A delegation of representatives from Bristol City Football Club has met MPs at the House of Commons.
The club's plans for a £92m stadium on land at Ashton Vale could be halted by attempts by local residents to preserve the land.
The development was granted planning permission but an inspector has now recommended that it be granted town green status.
The final decision now rests with Bristol City Council.
Land can be registered as a town or village green under the Inclosure Act 1857 and Commons Act 1876.
At a 10-day inquiry into the application an independent inspector concluded the whole site met the legal requirements and said status should be granted.
If the inspector's recommendations are followed and the plans to build the stadium turned down it would also see the end to Bristol's bid to host World Cup matches if the tournament is held in England in 2018.
More than 17,000 people have signed a petition backing the stadium bid.
Bristol City FC's chairman, Steven Lansdown, said he thought the "support was generally there" for the stadium.
Mr Lansdown said he believed the MPs would agree the rules which have seen the stadium held up were "ridiculous".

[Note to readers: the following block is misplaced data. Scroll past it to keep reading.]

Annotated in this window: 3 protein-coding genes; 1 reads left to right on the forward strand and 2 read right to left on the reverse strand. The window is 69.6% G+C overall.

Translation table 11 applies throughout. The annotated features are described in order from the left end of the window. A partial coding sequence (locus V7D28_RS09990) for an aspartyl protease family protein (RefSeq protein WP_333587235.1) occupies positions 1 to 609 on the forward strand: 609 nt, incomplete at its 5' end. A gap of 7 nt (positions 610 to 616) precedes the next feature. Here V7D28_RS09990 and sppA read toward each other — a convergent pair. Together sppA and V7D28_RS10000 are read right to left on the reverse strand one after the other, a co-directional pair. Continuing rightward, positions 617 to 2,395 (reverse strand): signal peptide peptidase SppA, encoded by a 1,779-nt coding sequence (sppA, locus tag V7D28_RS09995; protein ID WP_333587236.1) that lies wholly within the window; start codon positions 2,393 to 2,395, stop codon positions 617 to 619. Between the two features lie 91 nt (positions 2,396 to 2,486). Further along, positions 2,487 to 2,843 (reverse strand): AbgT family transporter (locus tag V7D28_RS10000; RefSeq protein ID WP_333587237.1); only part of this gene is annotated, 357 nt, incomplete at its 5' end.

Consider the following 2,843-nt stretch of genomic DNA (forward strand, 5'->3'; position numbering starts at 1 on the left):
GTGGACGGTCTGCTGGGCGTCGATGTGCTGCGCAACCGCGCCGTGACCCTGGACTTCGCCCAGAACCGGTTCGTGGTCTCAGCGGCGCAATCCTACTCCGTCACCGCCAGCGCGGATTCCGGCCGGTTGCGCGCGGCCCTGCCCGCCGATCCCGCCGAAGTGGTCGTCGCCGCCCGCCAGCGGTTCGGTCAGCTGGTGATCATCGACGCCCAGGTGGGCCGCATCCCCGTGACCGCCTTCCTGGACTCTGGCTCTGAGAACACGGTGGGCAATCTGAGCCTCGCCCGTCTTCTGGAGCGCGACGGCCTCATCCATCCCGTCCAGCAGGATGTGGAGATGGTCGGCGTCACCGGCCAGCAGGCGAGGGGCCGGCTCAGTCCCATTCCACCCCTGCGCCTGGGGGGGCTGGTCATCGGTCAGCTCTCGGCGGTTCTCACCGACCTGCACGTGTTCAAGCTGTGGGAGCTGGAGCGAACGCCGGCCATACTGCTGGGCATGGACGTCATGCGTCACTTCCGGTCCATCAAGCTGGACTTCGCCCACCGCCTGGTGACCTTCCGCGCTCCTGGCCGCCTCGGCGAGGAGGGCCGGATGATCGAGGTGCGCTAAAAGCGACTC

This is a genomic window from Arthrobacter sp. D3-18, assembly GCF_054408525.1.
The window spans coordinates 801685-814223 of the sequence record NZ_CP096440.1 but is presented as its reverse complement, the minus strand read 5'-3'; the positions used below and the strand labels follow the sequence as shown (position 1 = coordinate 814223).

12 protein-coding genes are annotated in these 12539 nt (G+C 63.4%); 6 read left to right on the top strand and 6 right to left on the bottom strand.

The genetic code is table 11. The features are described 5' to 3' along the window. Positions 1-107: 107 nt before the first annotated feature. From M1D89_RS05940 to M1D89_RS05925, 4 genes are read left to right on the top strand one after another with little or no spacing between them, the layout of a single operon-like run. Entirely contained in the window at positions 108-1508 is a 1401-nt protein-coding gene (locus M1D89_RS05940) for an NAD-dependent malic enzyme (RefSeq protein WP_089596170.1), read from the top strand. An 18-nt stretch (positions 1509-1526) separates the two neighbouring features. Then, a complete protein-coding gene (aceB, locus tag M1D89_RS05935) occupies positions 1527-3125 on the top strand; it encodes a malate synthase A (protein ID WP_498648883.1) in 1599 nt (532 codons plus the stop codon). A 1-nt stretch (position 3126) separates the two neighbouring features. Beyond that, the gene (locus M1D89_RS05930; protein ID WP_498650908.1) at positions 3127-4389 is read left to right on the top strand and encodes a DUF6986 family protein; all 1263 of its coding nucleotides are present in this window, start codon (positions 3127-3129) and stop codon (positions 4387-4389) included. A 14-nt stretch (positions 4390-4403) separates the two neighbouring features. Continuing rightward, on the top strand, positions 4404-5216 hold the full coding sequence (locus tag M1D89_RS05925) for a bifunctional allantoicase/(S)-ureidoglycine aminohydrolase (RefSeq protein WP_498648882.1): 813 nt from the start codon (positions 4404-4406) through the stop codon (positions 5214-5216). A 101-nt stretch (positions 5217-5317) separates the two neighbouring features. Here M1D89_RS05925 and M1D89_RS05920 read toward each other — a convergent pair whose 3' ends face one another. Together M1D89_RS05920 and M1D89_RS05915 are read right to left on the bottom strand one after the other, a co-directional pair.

"We've gone through all due process with the democratic planning process, had consultations with the public and we've got agreement from both sets of councils and suddenly this joker has been thrown onto the table," he said.
"This project is a big project so we're drawing MPs' attention to the vagaries of this legislation and asking for it to be reviewed."
A counter-petition from residents who oppose the new stadium has gained some 700 signatures.
One protester, who asked to be named only as Jean, said the stadium would mean "quite a lot of noise" for her and her neighbours.
She added that she believed the 17,000 signatures were "a pittance compared to the number of people in Bristol".
Another, Liz, said: "It's going to be absolutely huge and glow red in the dark. It's going to look like a carbuncle and look horrible.
"I am really worried about the traffic, we have now got quite a job getting out of Ashton Drive and traffic can be very bad.
"They don't put any infrastructure in and that is my main concern," she added.